Although the Sunday Times in the UK kicks it off with a provocative title ("Google plots e-books coup"), the article offers disappointingly more sizzle than steak.
There's a fair bit of discussion around the piece on Techmeme.
The whole piece seems to be based around this quote by a Google source:
"Jens Redmer, director of Google Book Search in Europe, said: “We are working on a platform that will let publishers give readers full access to a book online.”
The article is constructed with a series of teaser assertions like:
"GOOGLE and some of the world’s top publishers are working on plans that they hope could do for books what Apple’s iPod has done for music."
Reading that, one would expect a service that delivered via an elegant fusion of hardware and software. But here's the next sentence:
"The internet search giant is working on a system that would allow readers to download entire books to their computers in a format that they could read on screen or on mobile devices such as a Blackberry."
Oh, maybe they mean Google and some of the world's top publishers are working on plans that they hope could do for books what Apple's ITUNES has done for music".
The rest of the piece is a re-hash of some of the efforts to bring e-books to mainstream audiences in the past and present, with a laundry list of folks that have announced intentions to do in the present like Sony and Amazon, not to mention folks like Microsoft and the New York Times.
I would welcome a mainstream thrust by Google into the e-books area. Like so many book-loving geeks, it is a holy grail quest that I have been excited for so many years.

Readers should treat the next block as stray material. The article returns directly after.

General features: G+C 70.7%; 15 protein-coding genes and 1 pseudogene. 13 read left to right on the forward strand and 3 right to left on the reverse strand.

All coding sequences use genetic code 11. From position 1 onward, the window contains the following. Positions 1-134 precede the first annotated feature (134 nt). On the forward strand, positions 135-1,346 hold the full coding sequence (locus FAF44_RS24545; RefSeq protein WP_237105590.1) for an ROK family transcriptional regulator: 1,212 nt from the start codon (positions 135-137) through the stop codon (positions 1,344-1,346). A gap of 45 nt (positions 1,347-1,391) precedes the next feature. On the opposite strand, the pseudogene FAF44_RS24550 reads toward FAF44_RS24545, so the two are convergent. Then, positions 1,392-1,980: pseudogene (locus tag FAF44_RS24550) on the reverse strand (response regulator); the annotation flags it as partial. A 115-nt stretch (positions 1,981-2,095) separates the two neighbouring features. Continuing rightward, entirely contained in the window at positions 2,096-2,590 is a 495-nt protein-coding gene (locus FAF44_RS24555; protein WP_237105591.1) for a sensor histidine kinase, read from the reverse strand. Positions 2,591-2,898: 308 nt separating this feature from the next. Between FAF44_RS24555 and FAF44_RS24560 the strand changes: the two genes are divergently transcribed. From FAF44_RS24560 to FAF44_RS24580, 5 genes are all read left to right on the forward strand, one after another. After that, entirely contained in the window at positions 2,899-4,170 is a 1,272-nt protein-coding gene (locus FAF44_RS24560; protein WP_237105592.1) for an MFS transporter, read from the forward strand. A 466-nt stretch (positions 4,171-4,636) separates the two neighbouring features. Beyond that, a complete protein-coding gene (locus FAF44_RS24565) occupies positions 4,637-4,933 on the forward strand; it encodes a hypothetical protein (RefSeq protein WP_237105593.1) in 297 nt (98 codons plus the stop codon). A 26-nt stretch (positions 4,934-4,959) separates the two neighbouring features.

But a successful effort is going to involve not just a fusion of technology online and off, but a win-win combination of value for mainstream readers with a reasonable business model for publishers.
Efforts to date to bring books online on gadgets like Sony's recent Reader have been disappointing in both the selection and the pricing for the books, which tends to be the same as what the price for a physical book (here are some representative reviews on Sony's efforts last year from the David Pogue of the New York Times and PC Magazine, as well as this detailed one by Jake Richter last month).
Of course, e-books promise tons of convenience, but often at the cost of really expensive hardware, that have poor readability and battery life.
So what did I find the promising about the Sunday article?
Well, this statement by the Google spokesperson did strike me as a bit new:
"You may just want to rent a travel guide for the holiday..."
A rental model, driven either by a monthly subscription or an a la carte approach may be of interest. But this could easily become a mishmash of interminable price lists that a reader has to sort through just to get a listing of cool sights to check out on that next trip to Ulan Bator.
Don't get me wrong. I'll be among the first to line up for a cool e-book product and/or service. We've just all been disappointed too many times thus far though, for me to hold my breath each time I see an article like this.